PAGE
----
"There's always a point in the season when you're faced with a challenge and you see what you're capable of. And you grow up." -- J.T. Curtis, head coach, John Curtis Christian School Patriots On Saturday, August 27, 2005, the John Curtis Patriots met for a grueling practice in the late summer New Orleans sun, the air a visible fog of humidity. They had pulled off a 19-0 shutout in their pre-season game the night before, but it was a game full of dumb mistakes. Head coach J.T. Curtis was determined to drill those mistakes out of them before their highly anticipated next game, which sportswriters had dubbed "the Battle of the Bayou" against a big team coming in all the way from Utah. As fate played out, that afternoon was the last time the Patriots would see one another for weeks; some teammates they'd never see again. Hurricane Katrina was about to tear their lives apart. The Patriots are a most unlikely football dynasty. There is a small, nondescript, family-run school, the buildings constructed by hand by the school's founding patriarch, John Curtis Sr. In this era of high school football as big business with 20,000 seat stadiums, John Curtis has no stadium of its own. The team plays an old-school offense, and Coach Curtis insists on a no-cut policy, giving every kid who wants to play a chance. As of 2005, they'd won nineteen state championships in Curtis's thirty-five years of coaching, making him the second most winning high school coach ever. Curtis has honed to a fine art the skill of teaching players how to transcend their natural talents. No screamer, he strives to teach kids about playing with purpose, the power of respect, dignity, poise, patience, trust in teamwork, and the payoff of perseverance, showing them how to be winners not only on the gridiron, but in life, and making boys into men. Hurricane Katrina would put those lessons to the test of a lifetime. Hurricane Season is the story of a great coach, his team, his family, and their school -- and a remarkable fight back from shocking tragedy. It is a story of football and faith, and of the transformative power of a team that rises above adversity, and above its own abilities, to come together again and prove what they're made of. It is the gripping story of how, as one player put it, "football became my place of peace."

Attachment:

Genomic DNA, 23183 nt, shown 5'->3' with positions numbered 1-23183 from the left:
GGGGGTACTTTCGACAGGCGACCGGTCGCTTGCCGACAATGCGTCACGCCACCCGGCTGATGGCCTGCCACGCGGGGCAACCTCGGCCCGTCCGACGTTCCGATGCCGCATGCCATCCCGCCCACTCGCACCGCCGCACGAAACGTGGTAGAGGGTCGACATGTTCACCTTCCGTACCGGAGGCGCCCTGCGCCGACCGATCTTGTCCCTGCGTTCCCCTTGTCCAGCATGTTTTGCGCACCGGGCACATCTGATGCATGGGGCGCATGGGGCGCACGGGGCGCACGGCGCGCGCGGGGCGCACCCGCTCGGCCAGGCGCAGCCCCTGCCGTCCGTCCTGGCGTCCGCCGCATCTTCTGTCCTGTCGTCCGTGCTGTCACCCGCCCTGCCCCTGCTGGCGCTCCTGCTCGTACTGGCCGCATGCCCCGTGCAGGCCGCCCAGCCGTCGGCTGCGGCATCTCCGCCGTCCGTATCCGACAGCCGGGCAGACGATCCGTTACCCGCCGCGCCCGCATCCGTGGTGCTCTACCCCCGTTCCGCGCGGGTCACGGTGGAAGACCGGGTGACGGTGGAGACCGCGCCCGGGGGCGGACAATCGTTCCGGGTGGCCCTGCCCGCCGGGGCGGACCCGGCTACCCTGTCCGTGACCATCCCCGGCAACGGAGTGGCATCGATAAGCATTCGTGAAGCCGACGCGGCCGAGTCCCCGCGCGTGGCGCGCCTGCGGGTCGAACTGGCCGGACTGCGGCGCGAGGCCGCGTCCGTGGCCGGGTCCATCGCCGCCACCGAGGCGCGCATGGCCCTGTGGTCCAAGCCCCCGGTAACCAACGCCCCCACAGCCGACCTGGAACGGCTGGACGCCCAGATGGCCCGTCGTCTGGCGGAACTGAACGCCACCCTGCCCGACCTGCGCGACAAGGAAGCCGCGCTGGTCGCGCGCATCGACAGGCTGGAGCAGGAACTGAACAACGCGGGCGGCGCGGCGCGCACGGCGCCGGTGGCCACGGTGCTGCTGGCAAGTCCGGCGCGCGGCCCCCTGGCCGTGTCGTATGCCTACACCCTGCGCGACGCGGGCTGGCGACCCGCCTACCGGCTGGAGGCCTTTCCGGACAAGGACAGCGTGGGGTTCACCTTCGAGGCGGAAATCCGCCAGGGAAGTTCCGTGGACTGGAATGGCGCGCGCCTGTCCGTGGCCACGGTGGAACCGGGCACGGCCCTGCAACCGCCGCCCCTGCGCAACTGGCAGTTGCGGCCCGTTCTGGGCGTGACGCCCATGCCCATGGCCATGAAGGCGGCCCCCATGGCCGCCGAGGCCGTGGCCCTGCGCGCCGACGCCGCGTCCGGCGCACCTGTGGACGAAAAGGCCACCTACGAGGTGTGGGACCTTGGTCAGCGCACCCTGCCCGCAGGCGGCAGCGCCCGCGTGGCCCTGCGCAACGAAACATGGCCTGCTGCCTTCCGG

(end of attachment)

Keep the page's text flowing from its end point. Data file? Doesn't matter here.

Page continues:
When her grandmother’s will wrenches Sara back to her small hometown of Sweet Bay, Alabama, she must face family secrets and difficult choices. In the South, family is always more complicated than it seems. After her last remaining family member dies, Sara Jenkins goes home to The Hideaway, her grandmother Mags’s ramshackle B&B in Sweet Bay. She intends to quickly tie up loose ends then return to her busy life and thriving antique shop in New Orleans. Instead, she learns Mags has willed The Hideaway to her and charged her with renovating it—no small task considering her grandmother’s best friends, a motley crew of senior citizens, still live there. Rather than hurrying back to New Orleans, Sara stays in Sweet Bay and begins the biggest house-rehabbing project of her career. Amid drywall dust, old memories, and a charming contractor, she discovers that slipping back into life at The Hideaway is easier than she expected. Then she discovers a box Mags left in the attic with clues to a life Sara never imagined for her grandmother. With help from Mags’s friends, Sara begins to piece together the mysterious life of bravery, passion, and choices that changed her grandmother’s destiny in both marvelous and devastating ways. When an opportunistic land developer threatens to seize The Hideaway, Sara is forced to make a choice—stay in Sweet Bay and fight for the house and the people she’s grown to love or leave again and return to her successful but solitary life in New Orleans Praise for The Hideaway: “A story both powerful and enchanting: a don’t-miss novel in the greatest southern traditions of storytelling.”—Patti Callahan Henry, New York Times bestselling author “Two endearing heroines and their poignant storylines of love lost and found make this the perfect book for an afternoon on the back porch with a glass of sweet tea.”—Karen White, New York Times bestselling author USA TODAY and Amazon Charts bestseller Full-length Southern Women’s Fiction Includes Discussion Questions for Book Clubs